Every day (that we actually have people walking into the Villager from the snow) someone will ask us where we keep our "Hierlooms" and I always give a different answer. Without labeling them as antiques or relics, we focus on providing only (and all) the toughest, hardiest and most productive plants, seeds and bulbs that will thrive in our harsh climate and poor soils. We do offer hundreds of cool heirloom plants (trees, shrubs, perennials, annuals, vegetables and seeds)... we are avid, fun-loving gardeners and we relish anything unique but we also like improved, hardier, showier, and more vigorous new varieties as well.
An “heirloom variety”, or “heirloom vegetable” is a cultivar (cultivated variety or selection) that was historically popular (for reasons of color, flavor, scent, habit, etc.), but which is not commonly grown in modern industrial agriculture or horticulture. Many heirloom varieties are open pollenated, some are hybrids, and many have been propagated over the years through grafts and cuttings (think: "great aunt Mildred's Christmas cactus that she brought over from the old country in 1855"). Growing heirloom vegetables in gardens is a hugely popular trend of recent years (I love 'Brandywine' tomatoes but cannot grow them without a greenhouse). Many, many commercially grown varieties have excellent color, flavor, vigor and production but they are just not quite as old, fun or interesting as some of the heirlooms.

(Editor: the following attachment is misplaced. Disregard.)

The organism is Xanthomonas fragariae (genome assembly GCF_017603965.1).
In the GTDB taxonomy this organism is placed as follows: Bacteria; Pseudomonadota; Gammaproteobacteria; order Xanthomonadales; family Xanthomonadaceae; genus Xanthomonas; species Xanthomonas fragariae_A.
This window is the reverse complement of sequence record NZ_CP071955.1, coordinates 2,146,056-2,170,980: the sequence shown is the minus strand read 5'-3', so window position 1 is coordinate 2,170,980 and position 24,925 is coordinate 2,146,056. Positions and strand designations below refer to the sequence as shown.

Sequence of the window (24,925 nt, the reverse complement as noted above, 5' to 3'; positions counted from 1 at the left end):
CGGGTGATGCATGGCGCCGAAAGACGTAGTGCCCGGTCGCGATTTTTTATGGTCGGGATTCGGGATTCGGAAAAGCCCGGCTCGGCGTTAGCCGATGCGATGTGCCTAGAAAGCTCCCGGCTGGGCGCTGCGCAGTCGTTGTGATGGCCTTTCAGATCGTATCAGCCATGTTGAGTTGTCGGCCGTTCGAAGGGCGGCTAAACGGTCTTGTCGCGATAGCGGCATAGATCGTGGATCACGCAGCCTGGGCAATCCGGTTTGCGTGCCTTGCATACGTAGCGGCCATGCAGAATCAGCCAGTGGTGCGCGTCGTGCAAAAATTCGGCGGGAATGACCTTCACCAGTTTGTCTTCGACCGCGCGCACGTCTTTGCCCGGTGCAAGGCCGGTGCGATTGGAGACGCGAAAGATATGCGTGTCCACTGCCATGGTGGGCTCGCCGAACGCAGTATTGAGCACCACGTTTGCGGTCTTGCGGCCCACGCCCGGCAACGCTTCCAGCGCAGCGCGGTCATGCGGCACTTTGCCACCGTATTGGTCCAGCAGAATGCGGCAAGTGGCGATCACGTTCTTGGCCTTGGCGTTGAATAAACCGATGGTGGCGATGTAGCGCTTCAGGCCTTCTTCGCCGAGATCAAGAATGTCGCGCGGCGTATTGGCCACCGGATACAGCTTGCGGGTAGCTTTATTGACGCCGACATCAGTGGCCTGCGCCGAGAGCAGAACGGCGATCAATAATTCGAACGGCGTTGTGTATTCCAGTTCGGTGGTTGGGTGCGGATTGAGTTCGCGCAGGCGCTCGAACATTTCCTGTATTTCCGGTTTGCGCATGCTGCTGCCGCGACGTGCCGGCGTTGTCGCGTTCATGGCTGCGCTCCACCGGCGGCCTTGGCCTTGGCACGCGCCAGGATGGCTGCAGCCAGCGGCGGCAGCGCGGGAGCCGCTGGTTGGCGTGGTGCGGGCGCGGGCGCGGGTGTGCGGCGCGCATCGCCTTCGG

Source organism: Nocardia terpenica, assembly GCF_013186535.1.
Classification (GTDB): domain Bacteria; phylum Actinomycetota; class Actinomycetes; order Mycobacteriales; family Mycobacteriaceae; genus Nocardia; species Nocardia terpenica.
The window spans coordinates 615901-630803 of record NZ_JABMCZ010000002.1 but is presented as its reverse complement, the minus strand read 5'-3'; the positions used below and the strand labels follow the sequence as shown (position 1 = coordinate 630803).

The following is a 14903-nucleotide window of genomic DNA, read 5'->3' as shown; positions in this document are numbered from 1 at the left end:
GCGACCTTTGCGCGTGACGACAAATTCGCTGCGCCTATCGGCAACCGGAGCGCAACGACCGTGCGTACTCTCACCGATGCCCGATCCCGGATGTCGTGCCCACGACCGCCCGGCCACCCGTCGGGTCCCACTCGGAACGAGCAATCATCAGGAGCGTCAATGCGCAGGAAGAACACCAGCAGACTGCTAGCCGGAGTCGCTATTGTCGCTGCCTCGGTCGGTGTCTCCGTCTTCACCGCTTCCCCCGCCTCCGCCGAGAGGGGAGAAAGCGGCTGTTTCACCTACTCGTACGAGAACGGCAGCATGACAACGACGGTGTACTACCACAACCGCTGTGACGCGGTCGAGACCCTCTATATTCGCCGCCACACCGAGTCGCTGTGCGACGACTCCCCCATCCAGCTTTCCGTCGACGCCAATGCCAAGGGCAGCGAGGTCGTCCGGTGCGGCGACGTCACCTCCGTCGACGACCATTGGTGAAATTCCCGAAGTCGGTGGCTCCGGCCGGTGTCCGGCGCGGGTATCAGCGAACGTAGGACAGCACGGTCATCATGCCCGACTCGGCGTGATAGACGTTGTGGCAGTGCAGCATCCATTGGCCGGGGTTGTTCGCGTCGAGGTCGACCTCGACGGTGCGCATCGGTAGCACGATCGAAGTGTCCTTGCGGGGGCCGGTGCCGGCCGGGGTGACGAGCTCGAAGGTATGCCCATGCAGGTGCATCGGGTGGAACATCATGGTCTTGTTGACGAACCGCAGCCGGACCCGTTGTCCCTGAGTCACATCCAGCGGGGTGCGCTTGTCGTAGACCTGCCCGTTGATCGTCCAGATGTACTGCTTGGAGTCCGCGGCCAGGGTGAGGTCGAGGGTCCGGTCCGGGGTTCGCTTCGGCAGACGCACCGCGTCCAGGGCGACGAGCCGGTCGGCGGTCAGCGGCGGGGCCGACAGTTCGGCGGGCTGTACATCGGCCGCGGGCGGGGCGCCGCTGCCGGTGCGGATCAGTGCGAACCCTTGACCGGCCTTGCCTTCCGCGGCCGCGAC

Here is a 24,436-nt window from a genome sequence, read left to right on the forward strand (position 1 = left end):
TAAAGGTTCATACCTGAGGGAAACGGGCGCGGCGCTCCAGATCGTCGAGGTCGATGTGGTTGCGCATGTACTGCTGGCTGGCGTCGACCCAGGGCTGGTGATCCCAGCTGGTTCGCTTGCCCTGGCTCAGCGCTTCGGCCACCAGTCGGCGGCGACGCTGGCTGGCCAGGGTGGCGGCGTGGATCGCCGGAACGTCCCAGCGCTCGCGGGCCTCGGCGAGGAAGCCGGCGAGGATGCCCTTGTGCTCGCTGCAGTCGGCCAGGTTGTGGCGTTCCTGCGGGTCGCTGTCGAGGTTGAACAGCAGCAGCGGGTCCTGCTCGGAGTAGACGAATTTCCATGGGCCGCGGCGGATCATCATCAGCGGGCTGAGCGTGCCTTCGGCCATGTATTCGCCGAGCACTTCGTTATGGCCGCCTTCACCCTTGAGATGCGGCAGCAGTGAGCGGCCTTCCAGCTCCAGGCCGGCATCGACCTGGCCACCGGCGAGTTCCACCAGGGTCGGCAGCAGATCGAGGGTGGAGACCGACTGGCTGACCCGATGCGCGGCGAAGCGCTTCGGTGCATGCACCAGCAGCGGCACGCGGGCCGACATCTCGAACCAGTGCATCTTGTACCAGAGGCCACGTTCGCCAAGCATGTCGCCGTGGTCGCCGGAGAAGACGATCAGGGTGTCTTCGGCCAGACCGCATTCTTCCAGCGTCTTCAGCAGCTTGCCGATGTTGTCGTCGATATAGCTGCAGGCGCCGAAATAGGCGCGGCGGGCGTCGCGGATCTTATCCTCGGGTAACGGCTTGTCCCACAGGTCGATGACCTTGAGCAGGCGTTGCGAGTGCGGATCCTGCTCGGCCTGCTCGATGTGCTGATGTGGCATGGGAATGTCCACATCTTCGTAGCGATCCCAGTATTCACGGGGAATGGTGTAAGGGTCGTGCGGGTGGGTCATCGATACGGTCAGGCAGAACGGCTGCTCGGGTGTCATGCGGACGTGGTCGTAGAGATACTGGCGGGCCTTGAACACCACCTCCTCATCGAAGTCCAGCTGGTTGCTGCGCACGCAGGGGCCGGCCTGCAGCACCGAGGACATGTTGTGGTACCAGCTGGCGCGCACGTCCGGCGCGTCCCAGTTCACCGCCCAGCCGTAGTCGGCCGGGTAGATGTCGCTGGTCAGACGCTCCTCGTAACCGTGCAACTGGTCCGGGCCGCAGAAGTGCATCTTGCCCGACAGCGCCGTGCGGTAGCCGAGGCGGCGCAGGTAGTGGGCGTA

Another example: only a handful of varieties (of the thousands) of potato are commercially grown. All the others are considered “heirlooms”. Some old "fingerling" varieties are so widely produced now that they may no longer
actually qualify as heirlooms! (Eric's harvest 2009)
Posted on Mon, June 6, 2011
by Eric Larusson filed under